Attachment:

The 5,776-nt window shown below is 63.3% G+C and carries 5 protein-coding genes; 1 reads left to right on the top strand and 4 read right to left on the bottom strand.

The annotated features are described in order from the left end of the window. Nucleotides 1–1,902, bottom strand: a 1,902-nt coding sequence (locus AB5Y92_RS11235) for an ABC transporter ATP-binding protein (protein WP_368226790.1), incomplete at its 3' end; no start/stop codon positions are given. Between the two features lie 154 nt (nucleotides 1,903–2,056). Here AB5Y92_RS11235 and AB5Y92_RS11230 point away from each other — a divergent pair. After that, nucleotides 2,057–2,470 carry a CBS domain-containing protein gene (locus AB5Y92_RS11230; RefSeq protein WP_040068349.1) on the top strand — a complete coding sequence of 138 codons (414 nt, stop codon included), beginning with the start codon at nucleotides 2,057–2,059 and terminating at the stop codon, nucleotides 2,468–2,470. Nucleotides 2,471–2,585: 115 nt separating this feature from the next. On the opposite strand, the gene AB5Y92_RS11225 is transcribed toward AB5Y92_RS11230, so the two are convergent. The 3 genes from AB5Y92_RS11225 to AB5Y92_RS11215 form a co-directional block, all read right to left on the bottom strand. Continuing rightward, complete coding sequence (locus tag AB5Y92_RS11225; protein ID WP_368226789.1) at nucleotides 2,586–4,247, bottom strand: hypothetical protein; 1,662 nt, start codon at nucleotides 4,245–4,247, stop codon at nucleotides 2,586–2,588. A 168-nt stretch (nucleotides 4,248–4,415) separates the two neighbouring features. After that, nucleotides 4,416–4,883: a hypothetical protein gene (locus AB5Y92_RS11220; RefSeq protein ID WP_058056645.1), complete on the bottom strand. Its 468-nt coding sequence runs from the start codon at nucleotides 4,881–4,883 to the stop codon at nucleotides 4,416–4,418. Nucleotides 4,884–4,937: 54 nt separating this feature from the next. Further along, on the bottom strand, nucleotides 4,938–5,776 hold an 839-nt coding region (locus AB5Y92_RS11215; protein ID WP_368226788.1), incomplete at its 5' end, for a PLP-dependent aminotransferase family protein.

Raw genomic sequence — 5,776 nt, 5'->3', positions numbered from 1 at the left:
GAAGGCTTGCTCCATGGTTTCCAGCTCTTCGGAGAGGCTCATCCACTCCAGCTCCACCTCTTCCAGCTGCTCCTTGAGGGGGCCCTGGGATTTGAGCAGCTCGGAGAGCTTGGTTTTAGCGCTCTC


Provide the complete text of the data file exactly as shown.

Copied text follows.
The 5,776-nt window shown below is 63.3% G+C and carries 5 protein-coding genes; 1 reads left to right on the top strand and 4 read right to left on the bottom strand.

The annotated features are described in order from the left end of the window. Nucleotides 1–1,902, bottom strand: a 1,902-nt coding sequence (locus AB5Y92_RS11235) for an ABC transporter ATP-binding protein (protein WP_368226790.1), incomplete at its 3' end; no start/stop codon positions are given. Between the two features lie 154 nt (nucleotides 1,903–2,056). Here AB5Y92_RS11235 and AB5Y92_RS11230 point away from each other — a divergent pair. After that, nucleotides 2,057–2,470 carry a CBS domain-containing protein gene (locus AB5Y92_RS11230; RefSeq protein WP_040068349.1) on the top strand — a complete coding sequence of 138 codons (414 nt, stop codon included), beginning with the start codon at nucleotides 2,057–2,059 and terminating at the stop codon, nucleotides 2,468–2,470. Nucleotides 2,471–2,585: 115 nt separating this feature from the next. On the opposite strand, the gene AB5Y92_RS11225 is transcribed toward AB5Y92_RS11230, so the two are convergent. The 3 genes from AB5Y92_RS11225 to AB5Y92_RS11215 form a co-directional block, all read right to left on the bottom strand. Continuing rightward, complete coding sequence (locus tag AB5Y92_RS11225; protein ID WP_368226789.1) at nucleotides 2,586–4,247, bottom strand: hypothetical protein; 1,662 nt, start codon at nucleotides 4,245–4,247, stop codon at nucleotides 2,586–2,588. A 168-nt stretch (nucleotides 4,248–4,415) separates the two neighbouring features. After that, nucleotides 4,416–4,883: a hypothetical protein gene (locus AB5Y92_RS11220; RefSeq protein ID WP_058056645.1), complete on the bottom strand. Its 468-nt coding sequence runs from the start codon at nucleotides 4,881–4,883 to the stop codon at nucleotides 4,416–4,418. Nucleotides 4,884–4,937: 54 nt separating this feature from the next. Further along, on the bottom strand, nucleotides 4,938–5,776 hold an 839-nt coding region (locus AB5Y92_RS11215; protein ID WP_368226788.1), incomplete at its 5' end, for a PLP-dependent aminotransferase family protein.

Raw genomic sequence — 5,776 nt, 5'->3', positions numbered from 1 at the left:
GAAGGCTTGCTCCATGGTTTCCAGCTCTTCGGAGAGGCTCATCCACTCCAGCTCCACCTCTTCCAGCTGCTCCTTGAGGGGGCCCTGGGATTTGAGCAGCTCGGAGAGCTTGGTTTTAGCGCTCTC